Written by Mark J. Burns | Sport Techie (June 2017)
Swansea City FC sits in the lower half of Premier League football clubs in terms of annual player spend, and as a result, it has to get scrappier and strategic with how it maximizes its talent on the pitch. That’s where Performance Director Richard Buchanan and his support staff of physiotherapists, data scientists, psychologists, sports scientists and other medical professionals enter the picture.
Since joining the club starting with the 2009-10 campaign — and especially over the past few seasons — there’s been an inherent conversation around how to smartly leverage performance data, player-tracking devices, wearables and additional technology to manage their athletes’ health and wellness.
“For me, it was about creating this one unified team rather than having different professional disciplines in separate silos,” Buchanan said. “That’s the crux of what happens day-to-day, it’s about making sure everyone’s on the same page, information is getting shared and there is good communication. To me that is indicative into a successful, high performance environment. It seems to be a growing trend.”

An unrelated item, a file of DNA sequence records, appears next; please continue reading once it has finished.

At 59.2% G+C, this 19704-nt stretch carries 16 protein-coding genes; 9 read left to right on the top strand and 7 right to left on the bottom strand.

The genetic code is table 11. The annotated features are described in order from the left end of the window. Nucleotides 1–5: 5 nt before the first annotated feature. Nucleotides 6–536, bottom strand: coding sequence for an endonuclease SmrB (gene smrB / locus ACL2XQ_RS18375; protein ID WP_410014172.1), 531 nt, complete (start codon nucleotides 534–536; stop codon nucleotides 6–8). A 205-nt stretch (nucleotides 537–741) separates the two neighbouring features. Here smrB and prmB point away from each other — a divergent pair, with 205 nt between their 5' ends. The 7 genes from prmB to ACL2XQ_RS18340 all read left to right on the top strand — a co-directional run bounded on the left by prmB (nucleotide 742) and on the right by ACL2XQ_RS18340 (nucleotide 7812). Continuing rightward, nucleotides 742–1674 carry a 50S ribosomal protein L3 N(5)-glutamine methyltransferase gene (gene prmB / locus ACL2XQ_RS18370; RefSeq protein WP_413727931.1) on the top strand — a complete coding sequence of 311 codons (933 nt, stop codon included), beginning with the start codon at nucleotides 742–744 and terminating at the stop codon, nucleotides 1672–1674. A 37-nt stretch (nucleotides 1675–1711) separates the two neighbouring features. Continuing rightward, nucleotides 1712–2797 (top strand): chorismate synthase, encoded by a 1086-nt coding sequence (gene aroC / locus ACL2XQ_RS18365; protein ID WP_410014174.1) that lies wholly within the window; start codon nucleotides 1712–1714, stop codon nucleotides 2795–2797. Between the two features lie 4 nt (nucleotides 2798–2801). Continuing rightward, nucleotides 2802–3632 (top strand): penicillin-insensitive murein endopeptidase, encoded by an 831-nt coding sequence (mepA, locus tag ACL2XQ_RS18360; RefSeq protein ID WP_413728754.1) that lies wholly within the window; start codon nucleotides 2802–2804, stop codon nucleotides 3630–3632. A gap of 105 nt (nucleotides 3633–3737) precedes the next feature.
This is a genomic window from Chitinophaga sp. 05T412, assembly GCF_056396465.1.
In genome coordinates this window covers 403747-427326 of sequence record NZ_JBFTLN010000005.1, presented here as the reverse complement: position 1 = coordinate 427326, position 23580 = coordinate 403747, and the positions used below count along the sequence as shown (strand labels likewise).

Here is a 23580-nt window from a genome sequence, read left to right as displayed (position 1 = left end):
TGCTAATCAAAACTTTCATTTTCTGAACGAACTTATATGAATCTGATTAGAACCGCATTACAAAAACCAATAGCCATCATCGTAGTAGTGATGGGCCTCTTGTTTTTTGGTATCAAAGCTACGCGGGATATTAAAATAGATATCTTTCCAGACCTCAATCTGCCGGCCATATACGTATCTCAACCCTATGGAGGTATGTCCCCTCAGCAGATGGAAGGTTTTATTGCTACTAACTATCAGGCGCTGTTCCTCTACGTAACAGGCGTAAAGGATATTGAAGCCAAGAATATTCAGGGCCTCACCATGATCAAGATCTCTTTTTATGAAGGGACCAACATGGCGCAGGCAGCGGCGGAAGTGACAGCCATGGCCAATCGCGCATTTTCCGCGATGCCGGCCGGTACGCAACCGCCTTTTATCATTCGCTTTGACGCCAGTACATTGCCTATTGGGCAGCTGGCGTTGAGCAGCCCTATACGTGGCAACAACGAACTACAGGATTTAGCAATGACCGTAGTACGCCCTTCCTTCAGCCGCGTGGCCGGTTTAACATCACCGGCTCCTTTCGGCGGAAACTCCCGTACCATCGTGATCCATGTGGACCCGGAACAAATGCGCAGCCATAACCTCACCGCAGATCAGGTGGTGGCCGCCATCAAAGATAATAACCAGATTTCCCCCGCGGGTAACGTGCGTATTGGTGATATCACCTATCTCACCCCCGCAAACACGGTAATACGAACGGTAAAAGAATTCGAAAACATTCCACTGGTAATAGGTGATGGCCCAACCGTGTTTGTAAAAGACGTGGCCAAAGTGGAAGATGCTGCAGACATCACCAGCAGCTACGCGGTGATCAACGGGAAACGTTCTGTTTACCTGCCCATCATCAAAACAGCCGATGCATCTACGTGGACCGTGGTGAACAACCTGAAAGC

The 360-degree view of the athlete started with a centralized athlete management database from Australian-based Fusion Sport called Smartabase, according to Buchanan, where players’ medical and psychological information is housed in addition to a number of other key elements like results from hydration testing, external consultations, heart rate metrics and performance information, among other data points.
“The database acts as a safety net for communication failure and also helps direct communication among the support performance staff,” Buchanan said.
Every morning, he and his colleagues gather for a performance meeting to assess each player’s individualized dashboard through Smartabase to monitor and see if anyone is outside the normal health parameters they’ve set for the week. If a player is yellow, for example, Buchanan said his team of medical professionals will “investigate the alert, drill down into it and see if there’s an action plan that needs to be created.” As he explained, a player highlighted with red probably means he’s currently unavailable.